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CHANGE: The New Normal

Updated: Nov 18, 2019


I love the scene in Lord of the Rings, where Galadriel talks of the deep and mysterious way in which the world is changing.

‘The world is changed.
I feel it in the water.
I feel it in the earth.
I smell it in the air.
Much that once was is lost, for none now live who remember it."

It’s easy to identify with this quote. The world has changed beyond belief in the years I’ve been alive. Every generation has to wrestle with change, and how prophetically insightful are J.RR. Tolkien’s words, when our water, earth and air suffer with the consequences of those changes and when the list grows longer of lost animals that once roamed in great herds around our planet.

The book of Ezra speaks about the people of Israel wrestling with changes up close and personal, right in their own place of worship. They had been carried away into captivity and their beautiful House of Worship had been destroyed. Now a visionary team of faithful people had returned and set to work to rebuild the Temple. The job satisfaction and team spirit was huge as they laboured together to build a place where people could come and worship their God again.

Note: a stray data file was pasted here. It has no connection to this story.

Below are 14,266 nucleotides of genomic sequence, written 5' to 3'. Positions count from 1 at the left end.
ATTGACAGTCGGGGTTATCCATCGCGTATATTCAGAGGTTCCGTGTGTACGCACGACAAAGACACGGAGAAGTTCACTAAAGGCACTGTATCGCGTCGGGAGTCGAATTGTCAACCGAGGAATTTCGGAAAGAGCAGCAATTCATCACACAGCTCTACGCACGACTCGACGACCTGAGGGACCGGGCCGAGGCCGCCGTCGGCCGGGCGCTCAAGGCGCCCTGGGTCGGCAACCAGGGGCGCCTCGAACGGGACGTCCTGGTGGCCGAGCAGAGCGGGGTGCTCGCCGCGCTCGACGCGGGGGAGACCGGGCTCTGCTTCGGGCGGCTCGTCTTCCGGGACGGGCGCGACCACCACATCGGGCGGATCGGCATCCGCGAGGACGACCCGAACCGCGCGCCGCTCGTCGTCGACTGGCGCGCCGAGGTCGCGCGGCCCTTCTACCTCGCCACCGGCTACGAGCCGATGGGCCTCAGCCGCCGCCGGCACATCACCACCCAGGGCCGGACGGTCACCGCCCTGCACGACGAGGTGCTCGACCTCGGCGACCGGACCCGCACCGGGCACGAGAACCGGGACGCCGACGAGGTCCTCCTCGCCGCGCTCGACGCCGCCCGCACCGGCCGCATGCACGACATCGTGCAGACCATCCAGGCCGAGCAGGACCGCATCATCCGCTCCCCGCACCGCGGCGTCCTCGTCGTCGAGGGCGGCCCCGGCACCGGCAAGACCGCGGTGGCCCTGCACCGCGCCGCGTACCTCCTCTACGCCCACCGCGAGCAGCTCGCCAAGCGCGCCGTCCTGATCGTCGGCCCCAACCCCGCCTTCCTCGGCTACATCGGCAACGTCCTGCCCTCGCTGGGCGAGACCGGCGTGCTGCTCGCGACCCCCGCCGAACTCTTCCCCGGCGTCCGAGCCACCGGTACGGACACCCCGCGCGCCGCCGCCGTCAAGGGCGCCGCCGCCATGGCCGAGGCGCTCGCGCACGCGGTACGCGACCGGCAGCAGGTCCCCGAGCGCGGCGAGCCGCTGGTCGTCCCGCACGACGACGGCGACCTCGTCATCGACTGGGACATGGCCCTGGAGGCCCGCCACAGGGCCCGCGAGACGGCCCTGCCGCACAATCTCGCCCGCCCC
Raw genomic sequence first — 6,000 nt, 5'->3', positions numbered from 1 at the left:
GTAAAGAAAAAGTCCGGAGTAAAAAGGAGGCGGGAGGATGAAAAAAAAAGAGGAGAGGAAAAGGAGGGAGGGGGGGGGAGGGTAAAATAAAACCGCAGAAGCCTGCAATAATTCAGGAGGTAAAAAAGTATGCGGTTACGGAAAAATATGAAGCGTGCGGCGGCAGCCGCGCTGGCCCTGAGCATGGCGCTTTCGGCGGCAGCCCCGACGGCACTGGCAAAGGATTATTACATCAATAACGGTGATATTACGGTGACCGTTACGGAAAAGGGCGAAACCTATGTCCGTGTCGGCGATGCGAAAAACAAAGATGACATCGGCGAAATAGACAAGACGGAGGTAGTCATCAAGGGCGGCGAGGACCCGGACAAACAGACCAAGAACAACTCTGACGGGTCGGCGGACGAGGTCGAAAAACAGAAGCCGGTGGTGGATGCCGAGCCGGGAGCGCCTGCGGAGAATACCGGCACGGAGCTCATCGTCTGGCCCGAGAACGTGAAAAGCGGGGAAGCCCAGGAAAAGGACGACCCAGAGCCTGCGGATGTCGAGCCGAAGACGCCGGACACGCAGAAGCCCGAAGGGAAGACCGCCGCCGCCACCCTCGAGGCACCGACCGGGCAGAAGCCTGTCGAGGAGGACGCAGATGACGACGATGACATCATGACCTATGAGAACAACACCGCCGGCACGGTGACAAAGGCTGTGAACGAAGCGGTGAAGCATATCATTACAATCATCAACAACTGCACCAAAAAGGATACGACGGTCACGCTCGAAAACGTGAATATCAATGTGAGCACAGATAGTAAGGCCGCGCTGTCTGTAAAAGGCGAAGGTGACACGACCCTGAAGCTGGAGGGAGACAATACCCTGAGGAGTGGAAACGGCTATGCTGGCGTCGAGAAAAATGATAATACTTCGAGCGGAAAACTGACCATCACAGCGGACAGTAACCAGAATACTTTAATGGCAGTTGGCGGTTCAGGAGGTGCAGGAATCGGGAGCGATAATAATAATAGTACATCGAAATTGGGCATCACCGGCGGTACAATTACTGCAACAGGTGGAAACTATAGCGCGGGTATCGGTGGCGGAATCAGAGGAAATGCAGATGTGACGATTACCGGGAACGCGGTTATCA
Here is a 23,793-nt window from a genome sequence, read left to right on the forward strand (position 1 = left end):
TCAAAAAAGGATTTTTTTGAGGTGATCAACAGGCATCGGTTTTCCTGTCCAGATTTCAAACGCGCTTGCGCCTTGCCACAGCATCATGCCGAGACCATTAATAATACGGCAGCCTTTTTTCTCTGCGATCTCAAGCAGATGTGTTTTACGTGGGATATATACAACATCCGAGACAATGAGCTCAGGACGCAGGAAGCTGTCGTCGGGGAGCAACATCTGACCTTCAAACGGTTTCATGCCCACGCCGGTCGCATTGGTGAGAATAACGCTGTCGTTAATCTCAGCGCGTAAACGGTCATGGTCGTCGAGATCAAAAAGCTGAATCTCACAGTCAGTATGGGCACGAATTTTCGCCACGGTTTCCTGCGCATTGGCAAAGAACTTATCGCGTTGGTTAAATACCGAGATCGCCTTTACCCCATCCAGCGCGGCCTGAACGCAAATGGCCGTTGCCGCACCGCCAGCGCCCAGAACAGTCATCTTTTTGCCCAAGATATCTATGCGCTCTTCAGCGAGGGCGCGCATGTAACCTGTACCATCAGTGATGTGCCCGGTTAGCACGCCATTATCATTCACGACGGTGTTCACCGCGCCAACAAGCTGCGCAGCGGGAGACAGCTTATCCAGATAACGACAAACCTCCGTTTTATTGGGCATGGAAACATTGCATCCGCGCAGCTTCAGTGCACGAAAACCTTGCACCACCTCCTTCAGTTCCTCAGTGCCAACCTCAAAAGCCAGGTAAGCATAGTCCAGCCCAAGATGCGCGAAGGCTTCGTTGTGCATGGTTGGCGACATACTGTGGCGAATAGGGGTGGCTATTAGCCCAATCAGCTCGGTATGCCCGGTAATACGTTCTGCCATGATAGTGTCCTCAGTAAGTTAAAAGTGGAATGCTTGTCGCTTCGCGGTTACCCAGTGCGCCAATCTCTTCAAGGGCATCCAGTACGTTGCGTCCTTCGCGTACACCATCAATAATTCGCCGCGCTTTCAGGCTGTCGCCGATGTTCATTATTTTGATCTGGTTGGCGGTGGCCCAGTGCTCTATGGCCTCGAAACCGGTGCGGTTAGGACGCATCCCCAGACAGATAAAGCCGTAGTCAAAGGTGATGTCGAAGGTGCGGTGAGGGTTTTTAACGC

The whole project was totally awesome and the team who gave their lives to the vision were empowered to labour through the long, hard, hot days because their hearts were full with the reason WHY they did what they did. Finally it was the end of the beginning; the foundations were laid. It was a time for celebration.

Ezra 3:12,13 Yet many of the priests and Levites and heads of fathers’ households, the old men who had seen the first temple, wept with a loud voice when the foundation of this house was laid before their eyes, while many shouted aloud for joy, so that the people could not distinguish the sound of the shout of joy from the sound of the weeping of the people, for the people shouted with a loud shout, and the sound was heard far away.

The completion of Stage 1 triggered uproar as the people thundered their worship into the atmosphere, but though feelings flowed at peak level, the emotions of the worshipers were very different. Those who had seen and worshiped in the old temple could see no glory in the new, overwhelmed as they were with grief and pain over what had been lost. Destruction had not only wreaked havoc on the glory of the Temple Solomon had built, but on the people who had flocked to it. Instead of rejoicing that the long days of effort were over and the vision was well on its way, the foundation for the new was a visual reminder of what they had lost and could never be recovered.